Understanding Autism | Amoils.com
Autism causes children to experience the world differently from the way most other children do
- They might find it difficult to talk with other people and to express themselves using words.
- They usually keep to themselves and many cannot communicate without special help.
- They might react to what is going on around them in different and unusual ways.
- Sounds that appear normal to us may bother an autistic child so that they cover their ears.
- Being touched can cause concern in other autistic children while they might not be able to relate to someone smiling at them or being friendly.
- An autistic child can have difficult in linking words to their meanings which can be very frustrating.
- Autistic children can have other unusual ways of behaving such as flapping their hands, repetitive phrases or words, having temper tantrums or concentrating on just one toy.
- Frequently they will like a set routine which must not be deviated from or their possessions must be kept in a certain way and never moved or disturbed.
Some or all of these signs of autism can make it difficult for a child to function in everyday life.
Autism can vary from mild to serious with the severity affecting how much help a child needs
Autism appears to have its roots in very early brain development. Although the most obvious signs of autism and symptoms of autism tend to emerge between 2 and 3 years of age, children as young as a year old can show signs of autism. A growing number of scientists and researchers believe that a relationship between the increase in neurodevelopmental disorders of autism, attention deficit hyperactive disorder, and speech or language delay, and the increased use of thimerosal in vaccines is plausible and deserves more scrutiny.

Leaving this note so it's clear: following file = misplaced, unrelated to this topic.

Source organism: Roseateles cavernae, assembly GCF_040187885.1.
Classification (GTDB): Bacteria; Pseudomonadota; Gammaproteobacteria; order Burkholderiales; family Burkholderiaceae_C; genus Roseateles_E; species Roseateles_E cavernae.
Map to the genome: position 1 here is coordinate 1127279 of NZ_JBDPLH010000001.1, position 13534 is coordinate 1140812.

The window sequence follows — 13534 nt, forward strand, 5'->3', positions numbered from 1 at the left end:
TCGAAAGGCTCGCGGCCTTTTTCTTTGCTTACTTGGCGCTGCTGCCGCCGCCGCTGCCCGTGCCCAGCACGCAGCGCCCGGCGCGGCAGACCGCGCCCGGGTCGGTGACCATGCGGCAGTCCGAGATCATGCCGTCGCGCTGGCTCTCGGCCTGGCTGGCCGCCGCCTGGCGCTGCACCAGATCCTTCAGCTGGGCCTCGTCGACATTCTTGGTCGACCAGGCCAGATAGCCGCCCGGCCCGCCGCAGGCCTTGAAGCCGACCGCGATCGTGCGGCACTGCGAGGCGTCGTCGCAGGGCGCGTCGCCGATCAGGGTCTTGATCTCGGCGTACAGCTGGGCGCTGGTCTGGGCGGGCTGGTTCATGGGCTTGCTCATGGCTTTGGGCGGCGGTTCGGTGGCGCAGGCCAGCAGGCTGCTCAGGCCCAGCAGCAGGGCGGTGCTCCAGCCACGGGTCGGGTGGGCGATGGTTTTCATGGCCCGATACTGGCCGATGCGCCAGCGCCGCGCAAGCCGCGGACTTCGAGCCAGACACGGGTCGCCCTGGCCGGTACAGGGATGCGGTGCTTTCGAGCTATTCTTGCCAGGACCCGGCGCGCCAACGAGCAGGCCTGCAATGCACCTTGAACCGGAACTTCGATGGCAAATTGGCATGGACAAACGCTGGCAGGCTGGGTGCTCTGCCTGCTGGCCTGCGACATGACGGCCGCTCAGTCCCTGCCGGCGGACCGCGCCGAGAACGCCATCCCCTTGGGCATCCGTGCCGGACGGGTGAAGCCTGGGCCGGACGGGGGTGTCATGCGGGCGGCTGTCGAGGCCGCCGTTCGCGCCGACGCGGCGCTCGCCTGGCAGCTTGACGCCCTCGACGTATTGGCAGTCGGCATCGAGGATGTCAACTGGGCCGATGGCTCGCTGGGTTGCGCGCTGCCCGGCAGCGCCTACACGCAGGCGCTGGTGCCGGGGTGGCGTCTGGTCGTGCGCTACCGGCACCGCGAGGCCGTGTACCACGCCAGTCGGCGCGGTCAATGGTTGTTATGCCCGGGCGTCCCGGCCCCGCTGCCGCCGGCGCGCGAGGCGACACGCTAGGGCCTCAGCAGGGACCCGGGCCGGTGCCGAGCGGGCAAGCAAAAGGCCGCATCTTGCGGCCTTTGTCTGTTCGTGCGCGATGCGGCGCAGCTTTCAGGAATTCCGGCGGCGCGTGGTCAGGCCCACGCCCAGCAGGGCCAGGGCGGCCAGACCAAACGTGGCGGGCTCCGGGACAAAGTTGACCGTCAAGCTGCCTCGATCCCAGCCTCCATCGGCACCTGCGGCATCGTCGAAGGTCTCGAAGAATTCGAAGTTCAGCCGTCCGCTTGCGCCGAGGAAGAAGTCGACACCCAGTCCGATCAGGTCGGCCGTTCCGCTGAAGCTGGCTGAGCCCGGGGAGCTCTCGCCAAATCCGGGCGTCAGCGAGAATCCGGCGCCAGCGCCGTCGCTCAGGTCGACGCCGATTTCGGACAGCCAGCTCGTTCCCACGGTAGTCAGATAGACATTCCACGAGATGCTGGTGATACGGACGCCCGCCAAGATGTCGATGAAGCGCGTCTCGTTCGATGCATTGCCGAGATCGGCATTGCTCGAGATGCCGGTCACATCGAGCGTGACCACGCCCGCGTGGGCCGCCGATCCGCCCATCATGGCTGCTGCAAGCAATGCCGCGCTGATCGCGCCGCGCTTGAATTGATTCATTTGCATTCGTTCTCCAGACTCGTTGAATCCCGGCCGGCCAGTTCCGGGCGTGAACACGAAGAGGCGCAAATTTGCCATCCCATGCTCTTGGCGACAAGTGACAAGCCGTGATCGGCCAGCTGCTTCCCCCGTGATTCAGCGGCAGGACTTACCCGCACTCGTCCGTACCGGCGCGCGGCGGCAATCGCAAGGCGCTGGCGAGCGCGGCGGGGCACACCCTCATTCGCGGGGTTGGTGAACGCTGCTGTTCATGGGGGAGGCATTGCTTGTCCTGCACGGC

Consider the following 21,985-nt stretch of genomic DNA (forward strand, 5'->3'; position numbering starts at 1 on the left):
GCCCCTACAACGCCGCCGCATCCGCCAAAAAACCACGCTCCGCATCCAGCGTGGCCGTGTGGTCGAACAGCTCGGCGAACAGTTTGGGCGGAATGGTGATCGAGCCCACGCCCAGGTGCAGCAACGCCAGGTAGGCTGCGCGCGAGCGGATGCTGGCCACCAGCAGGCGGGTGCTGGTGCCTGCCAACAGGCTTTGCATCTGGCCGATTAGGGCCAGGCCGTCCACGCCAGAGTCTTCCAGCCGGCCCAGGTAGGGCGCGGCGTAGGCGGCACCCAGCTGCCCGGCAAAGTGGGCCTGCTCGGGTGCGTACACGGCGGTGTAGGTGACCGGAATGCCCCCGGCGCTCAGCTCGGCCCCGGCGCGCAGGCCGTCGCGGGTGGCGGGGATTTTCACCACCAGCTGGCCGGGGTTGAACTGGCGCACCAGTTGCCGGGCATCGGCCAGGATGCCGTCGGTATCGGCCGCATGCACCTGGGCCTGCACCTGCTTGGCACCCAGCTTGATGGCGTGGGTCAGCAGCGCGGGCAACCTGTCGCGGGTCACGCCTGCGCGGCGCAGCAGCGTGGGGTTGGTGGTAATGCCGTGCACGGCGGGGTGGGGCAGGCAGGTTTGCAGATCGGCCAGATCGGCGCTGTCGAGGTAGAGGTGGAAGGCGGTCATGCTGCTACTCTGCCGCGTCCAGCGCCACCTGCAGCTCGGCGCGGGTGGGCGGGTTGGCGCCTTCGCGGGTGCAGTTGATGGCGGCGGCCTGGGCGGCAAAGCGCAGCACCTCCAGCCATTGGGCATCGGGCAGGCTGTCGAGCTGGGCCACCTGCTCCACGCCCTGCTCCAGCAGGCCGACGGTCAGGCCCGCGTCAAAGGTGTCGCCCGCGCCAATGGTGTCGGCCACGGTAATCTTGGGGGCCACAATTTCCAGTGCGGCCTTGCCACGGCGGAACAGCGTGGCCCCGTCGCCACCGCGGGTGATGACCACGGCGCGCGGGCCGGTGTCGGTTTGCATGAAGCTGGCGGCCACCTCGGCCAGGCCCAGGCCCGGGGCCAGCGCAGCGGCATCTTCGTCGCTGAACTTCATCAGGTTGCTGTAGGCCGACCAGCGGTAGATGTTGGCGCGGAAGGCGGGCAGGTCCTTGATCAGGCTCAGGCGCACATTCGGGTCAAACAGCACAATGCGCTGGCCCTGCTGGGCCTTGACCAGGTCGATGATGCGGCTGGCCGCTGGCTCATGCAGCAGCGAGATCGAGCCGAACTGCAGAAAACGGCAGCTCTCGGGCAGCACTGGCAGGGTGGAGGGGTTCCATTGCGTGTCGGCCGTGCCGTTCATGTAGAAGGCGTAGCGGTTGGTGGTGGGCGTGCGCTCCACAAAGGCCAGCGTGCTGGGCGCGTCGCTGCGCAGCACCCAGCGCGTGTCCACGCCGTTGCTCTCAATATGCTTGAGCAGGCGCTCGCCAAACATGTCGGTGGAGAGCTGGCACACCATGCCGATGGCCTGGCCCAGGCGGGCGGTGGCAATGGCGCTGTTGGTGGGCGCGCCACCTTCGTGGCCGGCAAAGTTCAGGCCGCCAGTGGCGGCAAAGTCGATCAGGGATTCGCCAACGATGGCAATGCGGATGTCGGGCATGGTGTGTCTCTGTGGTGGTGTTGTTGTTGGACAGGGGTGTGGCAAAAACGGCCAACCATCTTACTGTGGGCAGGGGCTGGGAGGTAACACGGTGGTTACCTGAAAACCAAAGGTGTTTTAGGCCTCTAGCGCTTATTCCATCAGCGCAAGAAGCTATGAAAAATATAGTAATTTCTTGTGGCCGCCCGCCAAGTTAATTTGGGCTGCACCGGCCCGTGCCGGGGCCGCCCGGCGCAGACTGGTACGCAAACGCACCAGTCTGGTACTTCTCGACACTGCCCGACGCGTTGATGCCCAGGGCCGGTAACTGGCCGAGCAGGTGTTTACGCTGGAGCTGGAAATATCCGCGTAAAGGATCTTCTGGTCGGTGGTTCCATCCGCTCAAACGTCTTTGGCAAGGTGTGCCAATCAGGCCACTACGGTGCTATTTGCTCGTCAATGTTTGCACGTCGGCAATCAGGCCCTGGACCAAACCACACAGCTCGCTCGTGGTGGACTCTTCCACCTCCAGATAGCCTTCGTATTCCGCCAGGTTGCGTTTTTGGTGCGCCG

Red flags for autism
It is vital to learn the early signs of autism and understand the typical developmental milestones your child should be reaching at different ages. Listed below are red flags for possible autism. If you have concerns, speak to your doctor about screening your child for autism because if your child does have autism, early intervention may be his or her best hope.
- No big smiles or other warm, joyful expressions by six months or later.
- No back-and-forth sharing of sounds, smiles or other facial expressions by nine months or later.
- No babbling by 12 months.
- No back-and-forth gestures, such as pointing, showing, reaching, or waving by 12 months.
- No words by 16 months.
- No two-word meaningful phrases (without imitating or repeating) by 24 months.
- Any loss of speech or babbling or social skills at any age.
Diet can play a very important role in helping an autistic child
- Test for both gluten and dairy sensitivity immediately. At the same time, test for other food allergens. Gluten has been shown in numerous research studies to damage nerve tissue so that anyone with neurological illness of unknown origin should be genetically tested for gluten sensitivity.
- Remove all sugar, artificial dyes and processed foods from their diet.
- Stop any treatments (dental or medical) that introduce mercury into the body. Remember that vaccines and flu shots are common sources.
- Test for vitamin and mineral deficiencies – especially B-vitamins. The body’s production of neurotransmitters (chemicals that allow proper communication in the nervous system) is largely dependent on vitamin B-6, folate, B-12, B-5, B-1, zinc, copper, magnesium, and vitamin C.
If you are a parent of an autistic child, you can get information and support from these websites: